Monday, November 30, 2015

In an instant

We are living in the age of instant, where the time involved in slapping two slices of bread and a Kraft single into a frying pan with a pat of butter seems so time consuming as to justify a product designed to speed the process.

Yesterday's big events in Lincoln--the City's first murder of 2015, and an officer involved shooting--were a reminder of just how quickly news spreads. Before I even got notified by the chief of the unfolding events, Twitter was already lighting up with live reports for the scene. Reporters were providing a blow-by-blow from their vantage point.

By the time I made it to police headquarters, the phone was ringing steadily in the duty commander's office. The captain decided to prioritize the 402 area code, and at least temporarily ignored the inbound calls from the 212 area code--those could wait. That's right, reporters from the east coast were already calling, before any of us any clear idea of what had transpired.

I recently overheard a reporter asking for details about an injury traffic crash to which no one had yet arrived! It's not all bad, though. I was getting some useful updates from those same tweets last night. Reassuring phone calls to and from spouses were speeded along, good wishes and prayers were being expressed with equal alacrity from all over the country, and even Larry the Cable Guy was tweeting positive thoughts within the hour.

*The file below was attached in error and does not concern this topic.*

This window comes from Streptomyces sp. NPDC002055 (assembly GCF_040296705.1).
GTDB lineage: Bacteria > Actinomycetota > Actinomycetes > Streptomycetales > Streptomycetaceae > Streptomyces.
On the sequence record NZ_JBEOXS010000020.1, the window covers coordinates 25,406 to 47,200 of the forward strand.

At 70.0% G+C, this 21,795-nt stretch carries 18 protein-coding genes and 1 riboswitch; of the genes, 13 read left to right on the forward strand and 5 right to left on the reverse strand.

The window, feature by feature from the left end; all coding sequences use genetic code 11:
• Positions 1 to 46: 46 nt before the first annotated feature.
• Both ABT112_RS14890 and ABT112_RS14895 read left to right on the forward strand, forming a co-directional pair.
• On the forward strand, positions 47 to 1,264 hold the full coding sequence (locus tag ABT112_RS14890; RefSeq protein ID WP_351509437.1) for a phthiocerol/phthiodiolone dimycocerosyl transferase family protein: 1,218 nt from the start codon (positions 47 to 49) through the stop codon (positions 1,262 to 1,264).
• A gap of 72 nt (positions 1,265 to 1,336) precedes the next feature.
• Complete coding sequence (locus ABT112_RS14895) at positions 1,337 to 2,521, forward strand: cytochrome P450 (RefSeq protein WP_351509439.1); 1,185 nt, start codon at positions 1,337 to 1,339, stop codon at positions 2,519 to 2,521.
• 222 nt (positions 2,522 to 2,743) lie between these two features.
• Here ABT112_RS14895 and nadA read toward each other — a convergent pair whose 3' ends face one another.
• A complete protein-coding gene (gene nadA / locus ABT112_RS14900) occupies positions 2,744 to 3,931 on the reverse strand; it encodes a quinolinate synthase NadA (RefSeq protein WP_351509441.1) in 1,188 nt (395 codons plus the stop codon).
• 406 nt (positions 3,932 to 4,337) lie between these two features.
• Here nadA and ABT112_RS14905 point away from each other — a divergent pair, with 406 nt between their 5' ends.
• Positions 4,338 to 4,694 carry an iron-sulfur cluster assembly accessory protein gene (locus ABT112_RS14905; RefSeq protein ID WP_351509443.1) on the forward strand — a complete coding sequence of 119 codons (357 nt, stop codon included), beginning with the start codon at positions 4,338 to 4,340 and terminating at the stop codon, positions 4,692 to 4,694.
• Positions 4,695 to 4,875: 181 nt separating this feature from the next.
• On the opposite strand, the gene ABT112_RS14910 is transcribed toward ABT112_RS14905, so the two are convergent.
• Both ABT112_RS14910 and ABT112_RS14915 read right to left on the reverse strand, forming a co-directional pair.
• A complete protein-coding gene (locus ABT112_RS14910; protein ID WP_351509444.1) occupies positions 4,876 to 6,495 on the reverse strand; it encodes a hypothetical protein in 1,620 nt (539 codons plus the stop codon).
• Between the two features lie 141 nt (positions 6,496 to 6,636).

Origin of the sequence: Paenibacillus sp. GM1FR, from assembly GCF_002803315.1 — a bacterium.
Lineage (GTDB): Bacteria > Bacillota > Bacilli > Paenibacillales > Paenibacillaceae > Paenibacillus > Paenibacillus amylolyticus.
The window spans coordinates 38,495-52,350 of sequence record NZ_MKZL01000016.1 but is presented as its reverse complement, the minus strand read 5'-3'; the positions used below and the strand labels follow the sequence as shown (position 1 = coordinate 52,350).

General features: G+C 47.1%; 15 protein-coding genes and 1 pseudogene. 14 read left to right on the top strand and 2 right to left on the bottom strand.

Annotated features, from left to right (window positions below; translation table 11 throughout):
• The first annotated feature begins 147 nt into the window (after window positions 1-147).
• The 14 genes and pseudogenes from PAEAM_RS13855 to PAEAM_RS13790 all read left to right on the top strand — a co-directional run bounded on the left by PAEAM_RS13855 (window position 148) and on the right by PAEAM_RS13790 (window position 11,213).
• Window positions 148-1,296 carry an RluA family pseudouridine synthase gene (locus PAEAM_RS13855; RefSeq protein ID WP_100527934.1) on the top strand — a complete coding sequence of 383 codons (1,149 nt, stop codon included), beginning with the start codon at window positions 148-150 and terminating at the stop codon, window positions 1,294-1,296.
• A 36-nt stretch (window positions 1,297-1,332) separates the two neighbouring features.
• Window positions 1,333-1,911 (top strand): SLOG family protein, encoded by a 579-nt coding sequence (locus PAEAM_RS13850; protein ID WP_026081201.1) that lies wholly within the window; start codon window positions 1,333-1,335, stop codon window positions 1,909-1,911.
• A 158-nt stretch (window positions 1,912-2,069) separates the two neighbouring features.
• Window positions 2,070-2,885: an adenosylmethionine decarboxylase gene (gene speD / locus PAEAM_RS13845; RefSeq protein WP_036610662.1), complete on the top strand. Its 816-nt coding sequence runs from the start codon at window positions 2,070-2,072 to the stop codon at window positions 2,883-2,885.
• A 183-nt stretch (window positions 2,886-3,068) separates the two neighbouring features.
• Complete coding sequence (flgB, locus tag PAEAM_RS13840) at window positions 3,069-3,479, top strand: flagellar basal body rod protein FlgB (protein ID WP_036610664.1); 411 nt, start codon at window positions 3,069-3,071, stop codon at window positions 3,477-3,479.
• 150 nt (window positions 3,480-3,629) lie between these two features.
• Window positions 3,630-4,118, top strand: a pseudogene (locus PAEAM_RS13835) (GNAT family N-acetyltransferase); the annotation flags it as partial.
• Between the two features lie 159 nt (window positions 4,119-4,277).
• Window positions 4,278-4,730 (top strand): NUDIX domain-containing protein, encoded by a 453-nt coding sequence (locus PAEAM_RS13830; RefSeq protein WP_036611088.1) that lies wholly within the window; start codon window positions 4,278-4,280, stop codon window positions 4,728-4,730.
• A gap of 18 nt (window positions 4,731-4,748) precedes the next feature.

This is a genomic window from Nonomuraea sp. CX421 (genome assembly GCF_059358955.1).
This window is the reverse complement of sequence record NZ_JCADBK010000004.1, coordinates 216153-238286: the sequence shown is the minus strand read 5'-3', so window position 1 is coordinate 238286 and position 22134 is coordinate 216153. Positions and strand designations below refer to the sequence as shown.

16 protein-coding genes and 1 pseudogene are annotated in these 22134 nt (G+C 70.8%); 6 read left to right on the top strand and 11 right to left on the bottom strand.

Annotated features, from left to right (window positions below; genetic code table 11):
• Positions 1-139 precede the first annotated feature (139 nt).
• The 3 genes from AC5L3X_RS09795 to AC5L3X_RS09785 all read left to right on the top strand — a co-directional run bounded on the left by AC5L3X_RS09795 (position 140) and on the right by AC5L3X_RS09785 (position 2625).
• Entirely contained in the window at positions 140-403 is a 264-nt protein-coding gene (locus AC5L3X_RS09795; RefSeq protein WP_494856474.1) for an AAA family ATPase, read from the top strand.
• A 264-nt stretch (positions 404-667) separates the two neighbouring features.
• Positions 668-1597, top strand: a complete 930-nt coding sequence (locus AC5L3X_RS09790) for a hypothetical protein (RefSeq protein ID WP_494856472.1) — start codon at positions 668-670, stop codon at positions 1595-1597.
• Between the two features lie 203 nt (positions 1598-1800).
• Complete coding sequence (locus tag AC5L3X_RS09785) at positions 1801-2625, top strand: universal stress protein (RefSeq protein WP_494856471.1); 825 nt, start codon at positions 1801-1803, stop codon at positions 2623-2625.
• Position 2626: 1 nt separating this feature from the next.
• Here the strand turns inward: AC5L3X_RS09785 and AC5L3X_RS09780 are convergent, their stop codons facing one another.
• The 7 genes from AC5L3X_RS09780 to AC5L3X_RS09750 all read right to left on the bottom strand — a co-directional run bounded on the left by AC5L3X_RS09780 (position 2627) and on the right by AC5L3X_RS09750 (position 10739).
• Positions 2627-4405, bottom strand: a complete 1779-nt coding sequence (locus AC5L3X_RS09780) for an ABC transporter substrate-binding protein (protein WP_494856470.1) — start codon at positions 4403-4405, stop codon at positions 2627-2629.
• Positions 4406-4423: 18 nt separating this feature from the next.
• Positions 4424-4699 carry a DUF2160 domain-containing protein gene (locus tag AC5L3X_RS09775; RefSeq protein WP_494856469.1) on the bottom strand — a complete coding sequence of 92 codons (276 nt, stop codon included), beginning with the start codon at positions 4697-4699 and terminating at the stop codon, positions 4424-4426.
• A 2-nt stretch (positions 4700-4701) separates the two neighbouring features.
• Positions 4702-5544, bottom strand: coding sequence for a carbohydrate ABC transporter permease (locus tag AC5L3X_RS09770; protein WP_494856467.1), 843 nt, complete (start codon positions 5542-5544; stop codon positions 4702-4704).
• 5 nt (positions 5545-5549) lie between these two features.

A major incident like this is reminiscent of the story of the blind men and the elephant: many officers have a piece of the puzzle from their own perspective, but no one really has the complete picture. It has to be pieced together over time. More than 40 officers were involved in their own piece: collecting evidence, staffing a secure perimeter, transporting a subject, interviewing a witness, and so forth. A fair amount of the clock ticks off before all these minutia can be assembled into a coherent account of the events.

I've seen this happen so many times that it barely registers now. I have simply learned that the early reports will be fragmentary, and often wrong in some significant details. I was reflecting on this today during the regular daily police briefing, while the reporter sitting to my right Periscoped the proceedings live.

Patience is a virtue, as dynamic events eventually come into focus. But in the age of already-peeled orange segments, prepackaged peanut butter & jelly sandwiches, and paper towels dampened in advance, it is still remarkable to sit back and think about how our culture has changed, and how much we expect things in an instant.